2. Self-control (resistance to temptation, task persistence) ­ when children were exposed to TV
models showing self control, they then showed higher levels of self-control. Friedrich and Stein found
that 4 year olds who watched Mister Rogers' Neighbourhood over four weeks showed more task
persistence and obedience to rules than those who watched aggressive cartoons like Batman or neutral
3. Positive interaction ­ Frederick and Stein observed children playing counting the number of
aggressive acts, friendly behaviours, expressions of affection etc. Those who had watched a prosocial
programme behaved more positively to each other than those who had seen a neutral programme
4. Anti-stereotyping ­ Johnston and Ettema conducted large scale study with thousands of 9-12 year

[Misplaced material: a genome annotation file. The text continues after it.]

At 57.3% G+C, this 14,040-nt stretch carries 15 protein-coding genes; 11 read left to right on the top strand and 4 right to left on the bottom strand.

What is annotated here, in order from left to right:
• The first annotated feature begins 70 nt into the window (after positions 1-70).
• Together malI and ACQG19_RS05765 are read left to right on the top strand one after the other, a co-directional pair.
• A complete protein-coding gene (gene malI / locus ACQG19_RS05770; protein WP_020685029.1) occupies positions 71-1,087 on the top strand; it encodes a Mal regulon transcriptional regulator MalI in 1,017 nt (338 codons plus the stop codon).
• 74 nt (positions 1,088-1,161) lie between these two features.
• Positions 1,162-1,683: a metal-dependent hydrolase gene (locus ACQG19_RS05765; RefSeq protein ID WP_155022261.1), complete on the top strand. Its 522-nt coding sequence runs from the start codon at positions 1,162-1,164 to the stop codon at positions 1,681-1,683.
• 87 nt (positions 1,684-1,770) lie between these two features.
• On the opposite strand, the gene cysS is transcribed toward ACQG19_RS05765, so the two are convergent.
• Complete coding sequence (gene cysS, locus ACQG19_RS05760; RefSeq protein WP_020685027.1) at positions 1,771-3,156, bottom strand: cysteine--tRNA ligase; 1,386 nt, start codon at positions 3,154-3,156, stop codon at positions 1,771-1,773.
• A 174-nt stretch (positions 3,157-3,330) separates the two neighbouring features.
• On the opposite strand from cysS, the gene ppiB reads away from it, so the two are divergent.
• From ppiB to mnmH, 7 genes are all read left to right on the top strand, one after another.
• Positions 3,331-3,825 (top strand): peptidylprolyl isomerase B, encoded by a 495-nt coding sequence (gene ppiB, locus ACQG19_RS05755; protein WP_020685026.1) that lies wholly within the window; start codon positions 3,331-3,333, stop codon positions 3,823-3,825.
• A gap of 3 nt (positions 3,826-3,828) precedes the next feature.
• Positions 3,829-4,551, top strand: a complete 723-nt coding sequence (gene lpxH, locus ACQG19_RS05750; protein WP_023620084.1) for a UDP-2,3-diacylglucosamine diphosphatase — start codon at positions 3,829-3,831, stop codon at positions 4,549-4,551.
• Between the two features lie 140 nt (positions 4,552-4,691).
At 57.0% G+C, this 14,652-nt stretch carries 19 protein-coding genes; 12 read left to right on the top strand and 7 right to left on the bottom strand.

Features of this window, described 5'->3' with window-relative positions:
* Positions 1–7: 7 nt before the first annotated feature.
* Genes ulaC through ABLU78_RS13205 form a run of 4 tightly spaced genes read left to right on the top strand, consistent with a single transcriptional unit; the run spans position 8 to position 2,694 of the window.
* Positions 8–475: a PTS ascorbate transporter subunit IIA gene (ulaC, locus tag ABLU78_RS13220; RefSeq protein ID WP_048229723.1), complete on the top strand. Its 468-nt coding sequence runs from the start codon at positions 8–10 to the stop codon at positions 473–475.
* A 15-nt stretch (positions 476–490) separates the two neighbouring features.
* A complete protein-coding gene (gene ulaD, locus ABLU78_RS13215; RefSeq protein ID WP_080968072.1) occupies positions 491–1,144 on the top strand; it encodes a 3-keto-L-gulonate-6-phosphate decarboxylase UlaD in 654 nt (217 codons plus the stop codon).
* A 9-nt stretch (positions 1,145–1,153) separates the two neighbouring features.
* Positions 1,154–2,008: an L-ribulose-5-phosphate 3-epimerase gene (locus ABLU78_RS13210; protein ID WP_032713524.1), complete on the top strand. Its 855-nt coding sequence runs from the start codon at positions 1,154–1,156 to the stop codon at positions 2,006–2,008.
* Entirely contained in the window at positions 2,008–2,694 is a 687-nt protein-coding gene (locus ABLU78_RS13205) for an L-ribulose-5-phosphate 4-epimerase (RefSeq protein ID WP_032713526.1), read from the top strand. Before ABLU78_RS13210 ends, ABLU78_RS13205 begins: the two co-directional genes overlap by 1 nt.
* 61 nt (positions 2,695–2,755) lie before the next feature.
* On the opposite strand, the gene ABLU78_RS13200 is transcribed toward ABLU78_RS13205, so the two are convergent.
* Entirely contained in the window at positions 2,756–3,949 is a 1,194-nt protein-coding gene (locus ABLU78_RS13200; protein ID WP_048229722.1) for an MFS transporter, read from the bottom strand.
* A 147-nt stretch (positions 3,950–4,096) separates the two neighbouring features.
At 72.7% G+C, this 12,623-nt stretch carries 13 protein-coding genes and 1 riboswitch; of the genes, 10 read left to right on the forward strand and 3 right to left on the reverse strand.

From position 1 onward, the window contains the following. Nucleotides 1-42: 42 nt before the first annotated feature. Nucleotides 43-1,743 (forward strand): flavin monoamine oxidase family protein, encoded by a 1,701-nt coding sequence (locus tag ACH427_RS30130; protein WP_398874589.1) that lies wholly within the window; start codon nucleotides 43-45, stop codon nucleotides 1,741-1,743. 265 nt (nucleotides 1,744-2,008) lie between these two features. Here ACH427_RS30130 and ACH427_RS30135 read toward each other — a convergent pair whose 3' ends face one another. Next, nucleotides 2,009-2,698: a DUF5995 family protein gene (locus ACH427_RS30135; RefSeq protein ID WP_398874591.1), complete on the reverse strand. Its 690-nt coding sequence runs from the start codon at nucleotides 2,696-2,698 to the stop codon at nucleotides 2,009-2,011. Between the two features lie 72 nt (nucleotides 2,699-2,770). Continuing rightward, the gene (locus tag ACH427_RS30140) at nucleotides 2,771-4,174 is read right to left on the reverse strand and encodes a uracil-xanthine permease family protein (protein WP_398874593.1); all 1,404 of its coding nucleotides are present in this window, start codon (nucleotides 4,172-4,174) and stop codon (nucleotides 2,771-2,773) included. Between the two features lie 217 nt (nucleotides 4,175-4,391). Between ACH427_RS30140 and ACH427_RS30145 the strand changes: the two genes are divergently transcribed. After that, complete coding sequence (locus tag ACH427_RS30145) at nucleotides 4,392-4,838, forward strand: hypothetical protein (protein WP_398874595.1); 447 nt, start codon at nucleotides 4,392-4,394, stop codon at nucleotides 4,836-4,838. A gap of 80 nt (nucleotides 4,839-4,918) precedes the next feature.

old children. They watched Freestyle once a week for 13 weeks, which aimed to reduce gender
stereotypes, children became less stereotyped and prejudice.
Prosocial effects of other media have also been found, like children's stories. Children read their
favourite stores over and over again which reinforces the messages.
Exposure to prosocial behaviour ­ Woodard found that US programmes for pre-school children
had high levels of prosocial content; 77% of programmes had at least one prosocial lesson. However,
only 4 of the top 20 most watched TV programmes for under 17s had any prosocial lessons
Acquisition of prosocial behaviours and norms ­ children are most affected when shown the
exact steps for positive behaviour, may be because they can remember concrete acts better than